I was inspired to seek public office because I believe, like so many of you, “I can do something about that” on the issues we face. As councilor, my role is to take a stand on what’s best for residents and go to bat for it. Pushback is inevitable from those who don’t have the community’s interests at heart. I will stand with you and for you, to achieve the best interests of our city, without caving to unacceptable compromise in the name of consensus.

13 Comments

Leave a Reply
  1. All of the proposed changes will make a few people rich at expense of the majority,and the inconvenience of the local residents .

  2. When a question was asked at a City Hall meeting about acceptance of the James/Brant 23 storeys as setting a precedence, the answer came back from one of the Councillors as not necessarily. Well, again we are treated like “dummies”, and looking at the new Official Plan and the 17 storeys for Brant St., closer to the lake, and the “special requests” for 22 that are already numbered, is very clear to me what decisions have been made. What views, opinions, or rights, do you think citizen taxpayers should have on layout of their community planning? Comes loud and clear to me that we have a voice – yes, but it is only for “formality sake”, as this planning has been predecided and put forward with too high a number before any proposals by developers have evenbeen released for public comment. One developer already knows what height he is getting before the site area has even been sold to him. Does this tell us something, and answer a lot of our questions at the same time? This is not what the paying pubic want to hear or see. We want fairness, honesty, and “real” sensible planning for our downtown core.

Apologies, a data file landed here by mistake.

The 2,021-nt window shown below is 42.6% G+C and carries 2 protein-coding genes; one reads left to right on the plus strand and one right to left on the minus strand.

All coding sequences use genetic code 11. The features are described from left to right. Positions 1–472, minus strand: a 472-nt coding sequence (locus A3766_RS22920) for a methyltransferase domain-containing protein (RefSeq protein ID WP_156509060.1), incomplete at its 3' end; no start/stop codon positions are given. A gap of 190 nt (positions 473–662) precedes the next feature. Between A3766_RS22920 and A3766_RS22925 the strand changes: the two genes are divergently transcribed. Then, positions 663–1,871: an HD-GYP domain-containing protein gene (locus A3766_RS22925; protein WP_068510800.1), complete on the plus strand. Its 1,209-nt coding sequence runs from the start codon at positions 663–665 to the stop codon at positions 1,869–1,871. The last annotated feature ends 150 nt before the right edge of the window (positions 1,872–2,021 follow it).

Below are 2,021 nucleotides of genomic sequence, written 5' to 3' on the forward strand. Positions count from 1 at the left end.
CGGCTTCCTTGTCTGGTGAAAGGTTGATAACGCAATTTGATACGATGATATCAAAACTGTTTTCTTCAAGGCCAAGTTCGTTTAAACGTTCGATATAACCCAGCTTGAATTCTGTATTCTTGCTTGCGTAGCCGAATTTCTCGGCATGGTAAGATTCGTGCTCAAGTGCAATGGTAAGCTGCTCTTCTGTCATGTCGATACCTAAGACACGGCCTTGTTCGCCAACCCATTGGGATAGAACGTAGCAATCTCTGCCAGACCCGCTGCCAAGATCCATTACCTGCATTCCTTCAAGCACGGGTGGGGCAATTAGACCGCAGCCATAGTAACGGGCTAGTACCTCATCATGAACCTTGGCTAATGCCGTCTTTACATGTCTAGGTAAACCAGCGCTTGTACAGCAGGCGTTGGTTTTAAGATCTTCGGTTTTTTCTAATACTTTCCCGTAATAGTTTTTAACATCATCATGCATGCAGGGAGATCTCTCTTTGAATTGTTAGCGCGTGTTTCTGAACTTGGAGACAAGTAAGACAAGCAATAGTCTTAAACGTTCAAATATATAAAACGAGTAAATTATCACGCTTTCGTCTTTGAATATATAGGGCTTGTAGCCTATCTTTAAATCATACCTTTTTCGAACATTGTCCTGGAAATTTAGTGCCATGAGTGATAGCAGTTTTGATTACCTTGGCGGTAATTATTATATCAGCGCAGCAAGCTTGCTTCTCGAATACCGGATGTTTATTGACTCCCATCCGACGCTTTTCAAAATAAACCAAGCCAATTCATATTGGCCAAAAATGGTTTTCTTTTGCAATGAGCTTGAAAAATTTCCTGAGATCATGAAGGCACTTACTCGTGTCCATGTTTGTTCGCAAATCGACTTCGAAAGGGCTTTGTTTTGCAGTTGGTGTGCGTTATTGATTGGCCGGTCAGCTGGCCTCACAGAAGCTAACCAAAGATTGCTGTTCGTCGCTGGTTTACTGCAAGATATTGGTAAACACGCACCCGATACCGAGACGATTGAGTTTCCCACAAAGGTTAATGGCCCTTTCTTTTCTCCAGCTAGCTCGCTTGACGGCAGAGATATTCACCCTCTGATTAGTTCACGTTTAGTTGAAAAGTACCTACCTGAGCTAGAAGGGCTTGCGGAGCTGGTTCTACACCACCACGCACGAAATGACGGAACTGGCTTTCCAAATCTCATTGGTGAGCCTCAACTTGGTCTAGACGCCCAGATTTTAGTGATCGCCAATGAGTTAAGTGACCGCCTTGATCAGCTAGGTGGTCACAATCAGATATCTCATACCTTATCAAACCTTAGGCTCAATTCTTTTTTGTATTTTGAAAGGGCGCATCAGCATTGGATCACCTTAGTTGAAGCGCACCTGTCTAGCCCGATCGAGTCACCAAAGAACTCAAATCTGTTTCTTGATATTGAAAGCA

3. I would like to comment on the impact multistorey buildings would have on small retail businesses on brant street. Nobody likes to stroll around these buildings, small stores encourage people strolling by and stopping to purchase from these stores. What a mistake this would be!

    • Unfortunately it is not so sudden. I used to attend the town hall meetings a couple of years ago, but the voting citizens’s views are falling on deaf ears. It is very disheartening that our city is quickly being destroyed by all this development that keeps getting approved. Queen’s Park seems to be running the show, not the locals. The Burlington core continues to be destroyed by traffic congestion and the highrises will create wind tunnels just like downtown TO and Mississauga.